The saying goes that Southern Californians never speak to each other, they communicate by bumper sticker.

Well, small-town Utahns have their own language, too. It's called "Marqueenglish." You see it on all those do-it-yourself marquees that crop up like corn in Utah's villages and towns.For years the domain of the marquee - or "change panel sign" - was the movie theater. No more. Now every barbershop, bakery and Buick dealer has its own letterboard and a box of black letters to go with it.

From 1100 South to 1100 North on Brigham City's Main Street there are more than two dozen marquees. Kaysville has nearly as many. And a drive through Layton, Smithfield and American Fork shows other towns speak "Marqueenglish" just as fluently.

"Change panel signs are enormously popular right now," says George Bradley, a vice president at Young Electric Sign Co. "And you often find some very classy little sayings on them. We sell them to all kinds of businesses."

Bradley feels such marquees will eventually be replaced by electronic, computerized message boards, but for the time being you can get a small marquee for about $2,000 and - presto! - you're in the publishing business.

Most marquees are used for advertising, of course, but more and more they feature little telegrams - headlines from the heat of the rat race.

And you can bet the message will fit in one of four groups:- THE FORTUNE COOKIE: Middle America has a soft spot for tidbits of common sense. You find snippets of wisdom on menus at diners, on baseball caps, on buildings and boulders. You find them used as filler in small-town newspapers.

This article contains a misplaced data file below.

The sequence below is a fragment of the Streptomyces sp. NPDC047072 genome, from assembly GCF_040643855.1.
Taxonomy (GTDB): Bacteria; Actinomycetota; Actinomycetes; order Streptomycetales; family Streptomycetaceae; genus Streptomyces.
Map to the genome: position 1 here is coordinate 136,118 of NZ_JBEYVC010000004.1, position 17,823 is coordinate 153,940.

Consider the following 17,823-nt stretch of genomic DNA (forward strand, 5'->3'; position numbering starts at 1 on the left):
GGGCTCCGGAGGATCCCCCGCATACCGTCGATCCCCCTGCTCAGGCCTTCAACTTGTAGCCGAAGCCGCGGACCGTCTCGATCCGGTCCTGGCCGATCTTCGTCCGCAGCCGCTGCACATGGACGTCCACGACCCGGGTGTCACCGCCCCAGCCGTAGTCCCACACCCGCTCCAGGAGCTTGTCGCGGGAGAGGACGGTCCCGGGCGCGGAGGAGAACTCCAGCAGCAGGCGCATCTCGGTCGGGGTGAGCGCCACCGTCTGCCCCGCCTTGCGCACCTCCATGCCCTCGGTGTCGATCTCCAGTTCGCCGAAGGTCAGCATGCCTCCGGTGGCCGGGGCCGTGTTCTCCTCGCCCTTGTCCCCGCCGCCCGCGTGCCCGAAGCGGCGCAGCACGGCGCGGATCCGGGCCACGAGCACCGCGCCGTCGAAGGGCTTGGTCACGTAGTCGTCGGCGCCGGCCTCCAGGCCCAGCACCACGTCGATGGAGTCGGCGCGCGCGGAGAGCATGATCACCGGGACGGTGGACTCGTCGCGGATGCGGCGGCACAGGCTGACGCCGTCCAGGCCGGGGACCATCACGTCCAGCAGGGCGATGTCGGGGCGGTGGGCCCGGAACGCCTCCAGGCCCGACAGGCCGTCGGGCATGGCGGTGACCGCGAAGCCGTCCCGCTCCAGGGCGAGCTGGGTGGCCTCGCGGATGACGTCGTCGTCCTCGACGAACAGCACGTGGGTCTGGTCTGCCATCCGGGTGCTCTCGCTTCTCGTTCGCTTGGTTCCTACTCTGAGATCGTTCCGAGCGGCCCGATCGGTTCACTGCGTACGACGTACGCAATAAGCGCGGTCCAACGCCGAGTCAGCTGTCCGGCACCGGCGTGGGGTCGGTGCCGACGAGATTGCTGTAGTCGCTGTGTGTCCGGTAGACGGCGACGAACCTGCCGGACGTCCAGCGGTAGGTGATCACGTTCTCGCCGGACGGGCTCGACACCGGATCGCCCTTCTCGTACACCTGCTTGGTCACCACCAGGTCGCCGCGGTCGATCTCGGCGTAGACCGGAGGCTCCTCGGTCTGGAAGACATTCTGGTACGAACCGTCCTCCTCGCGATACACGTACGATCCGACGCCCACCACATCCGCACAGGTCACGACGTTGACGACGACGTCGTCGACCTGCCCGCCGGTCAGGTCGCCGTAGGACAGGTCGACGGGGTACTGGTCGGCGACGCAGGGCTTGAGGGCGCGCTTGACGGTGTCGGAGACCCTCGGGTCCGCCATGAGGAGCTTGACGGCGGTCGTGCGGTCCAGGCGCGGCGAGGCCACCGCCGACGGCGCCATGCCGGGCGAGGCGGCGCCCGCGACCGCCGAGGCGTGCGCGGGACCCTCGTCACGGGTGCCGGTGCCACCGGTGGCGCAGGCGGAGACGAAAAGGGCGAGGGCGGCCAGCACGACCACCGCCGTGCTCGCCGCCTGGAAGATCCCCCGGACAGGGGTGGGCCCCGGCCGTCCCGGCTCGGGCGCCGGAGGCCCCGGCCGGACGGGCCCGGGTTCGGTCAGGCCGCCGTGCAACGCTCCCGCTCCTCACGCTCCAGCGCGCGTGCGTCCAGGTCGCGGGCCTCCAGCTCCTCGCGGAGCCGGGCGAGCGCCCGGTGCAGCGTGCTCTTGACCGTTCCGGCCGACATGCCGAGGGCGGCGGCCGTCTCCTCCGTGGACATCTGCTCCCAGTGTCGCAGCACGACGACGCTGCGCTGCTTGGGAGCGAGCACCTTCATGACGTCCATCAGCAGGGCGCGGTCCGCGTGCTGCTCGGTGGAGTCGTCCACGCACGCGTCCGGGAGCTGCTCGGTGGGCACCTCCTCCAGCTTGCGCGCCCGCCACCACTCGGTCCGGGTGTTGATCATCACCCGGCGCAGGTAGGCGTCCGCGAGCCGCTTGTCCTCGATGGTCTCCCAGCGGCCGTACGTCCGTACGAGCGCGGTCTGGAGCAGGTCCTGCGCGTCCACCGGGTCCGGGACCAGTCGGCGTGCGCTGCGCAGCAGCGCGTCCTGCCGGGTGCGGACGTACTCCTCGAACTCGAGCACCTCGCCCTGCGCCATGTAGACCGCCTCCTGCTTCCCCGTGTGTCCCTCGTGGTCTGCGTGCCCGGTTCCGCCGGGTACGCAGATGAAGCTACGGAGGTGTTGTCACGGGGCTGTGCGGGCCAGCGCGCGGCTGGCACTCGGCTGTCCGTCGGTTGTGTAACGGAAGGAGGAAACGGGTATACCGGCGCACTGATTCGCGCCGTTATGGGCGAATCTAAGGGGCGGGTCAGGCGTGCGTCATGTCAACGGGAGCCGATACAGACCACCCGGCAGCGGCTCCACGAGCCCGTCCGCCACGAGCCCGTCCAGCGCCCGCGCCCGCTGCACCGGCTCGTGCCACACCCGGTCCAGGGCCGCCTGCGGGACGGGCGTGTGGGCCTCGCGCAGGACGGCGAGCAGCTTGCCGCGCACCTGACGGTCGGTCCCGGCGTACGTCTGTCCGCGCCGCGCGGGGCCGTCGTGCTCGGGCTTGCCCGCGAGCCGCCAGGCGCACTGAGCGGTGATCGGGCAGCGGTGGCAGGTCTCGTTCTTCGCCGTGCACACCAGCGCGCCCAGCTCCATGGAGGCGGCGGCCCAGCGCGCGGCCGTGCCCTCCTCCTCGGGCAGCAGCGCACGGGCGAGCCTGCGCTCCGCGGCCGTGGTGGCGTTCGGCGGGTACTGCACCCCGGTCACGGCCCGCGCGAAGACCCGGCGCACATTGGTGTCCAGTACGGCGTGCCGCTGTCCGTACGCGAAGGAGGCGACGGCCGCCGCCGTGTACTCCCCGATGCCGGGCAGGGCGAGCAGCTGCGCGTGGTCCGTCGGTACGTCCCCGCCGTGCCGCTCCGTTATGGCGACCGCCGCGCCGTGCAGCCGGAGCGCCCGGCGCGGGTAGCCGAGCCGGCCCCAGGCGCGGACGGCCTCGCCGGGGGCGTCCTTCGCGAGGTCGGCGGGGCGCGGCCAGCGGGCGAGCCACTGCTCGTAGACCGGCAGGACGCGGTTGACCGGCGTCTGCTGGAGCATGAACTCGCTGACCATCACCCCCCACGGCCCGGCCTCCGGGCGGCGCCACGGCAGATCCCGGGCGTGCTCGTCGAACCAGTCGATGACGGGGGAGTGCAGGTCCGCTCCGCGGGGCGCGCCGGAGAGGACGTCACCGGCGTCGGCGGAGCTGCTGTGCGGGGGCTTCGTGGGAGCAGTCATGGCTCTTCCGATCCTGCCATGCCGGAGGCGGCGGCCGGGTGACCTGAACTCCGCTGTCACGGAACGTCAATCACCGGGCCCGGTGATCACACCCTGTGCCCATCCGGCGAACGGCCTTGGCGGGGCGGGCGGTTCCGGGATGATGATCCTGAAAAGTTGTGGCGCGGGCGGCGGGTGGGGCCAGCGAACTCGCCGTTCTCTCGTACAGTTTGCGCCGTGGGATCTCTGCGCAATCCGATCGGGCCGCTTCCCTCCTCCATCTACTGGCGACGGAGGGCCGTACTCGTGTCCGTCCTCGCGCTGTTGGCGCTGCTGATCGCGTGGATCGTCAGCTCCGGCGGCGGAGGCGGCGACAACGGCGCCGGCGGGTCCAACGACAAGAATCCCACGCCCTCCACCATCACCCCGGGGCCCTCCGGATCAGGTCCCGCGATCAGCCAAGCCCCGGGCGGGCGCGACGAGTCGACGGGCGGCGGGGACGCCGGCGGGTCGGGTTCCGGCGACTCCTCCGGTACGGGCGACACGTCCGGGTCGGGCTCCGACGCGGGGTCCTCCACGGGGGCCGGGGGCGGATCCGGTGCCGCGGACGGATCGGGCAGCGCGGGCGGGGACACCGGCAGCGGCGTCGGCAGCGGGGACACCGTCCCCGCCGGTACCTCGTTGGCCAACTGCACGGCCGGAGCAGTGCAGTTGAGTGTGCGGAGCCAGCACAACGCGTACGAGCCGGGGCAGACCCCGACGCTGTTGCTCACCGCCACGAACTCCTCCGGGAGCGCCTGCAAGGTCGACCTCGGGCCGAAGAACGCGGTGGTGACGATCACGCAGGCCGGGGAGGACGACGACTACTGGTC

And you find mini-insights on roadside marquees.

My favorite "fortune cookie" marquee message was the one that read: "Horses have horse sense. They never bet on people."

- THE POLITICAL HANDBILL: Politics can be passionate in America. And often that passion spills over as graffiti on public walls. The way to vent your ire and avoid vandalism is to buy your own letterboard. After Spiro Agnew resigned from the vice presidency in 1974, I remember reading "One down, one to go" on a marquee.

The note about Iraq on this page is a fine example of the genre.

- THE PERSONAL GREETING CARD: In small-town Utah, nobody's immune from embarrassment. Your name might show up in public on a marquee anywhere at any time. Most "greeting card" messages offer congratulations. At holiday time you can count hundreds of seasonal greetings. A couple of recent examples are "Elder Anderson, welcome home! Let's go fishing!" in Brigham City and "Happy B-Day Marcus & Matt Vega" at North Davis Junior High.

The note on this page packs a little more punch than most.

- THE ADVERTISEMENT: Sometimes, incredible as it sounds, people use business marquees to do business. The best business messages also show humor. I remember a marquee at a hamburger stand in Brigham City announcing "Eat here, diet home." Right now, a marquee near the old, ramshackle Davis Drive-in in Layton reads "Coming Soon! Katrubus Motor!"

But in the end, for pure inventiveness you still can't beat small-town movie theaters. Because space and letters are limited, some amazing messages show up. Need a letter "Z?" Turn an "N" on its side. An upside down "L" can double as a "7."

Some of the announcements get so pared down they read like Japanese haiku. When a theater features "The Jungle Book," "Young Guns II" and "Taking Care of Business," for instance, and has just one line - you'll see . . .

NOW PLAYING! Jungle, Guns & Business.

Get the message?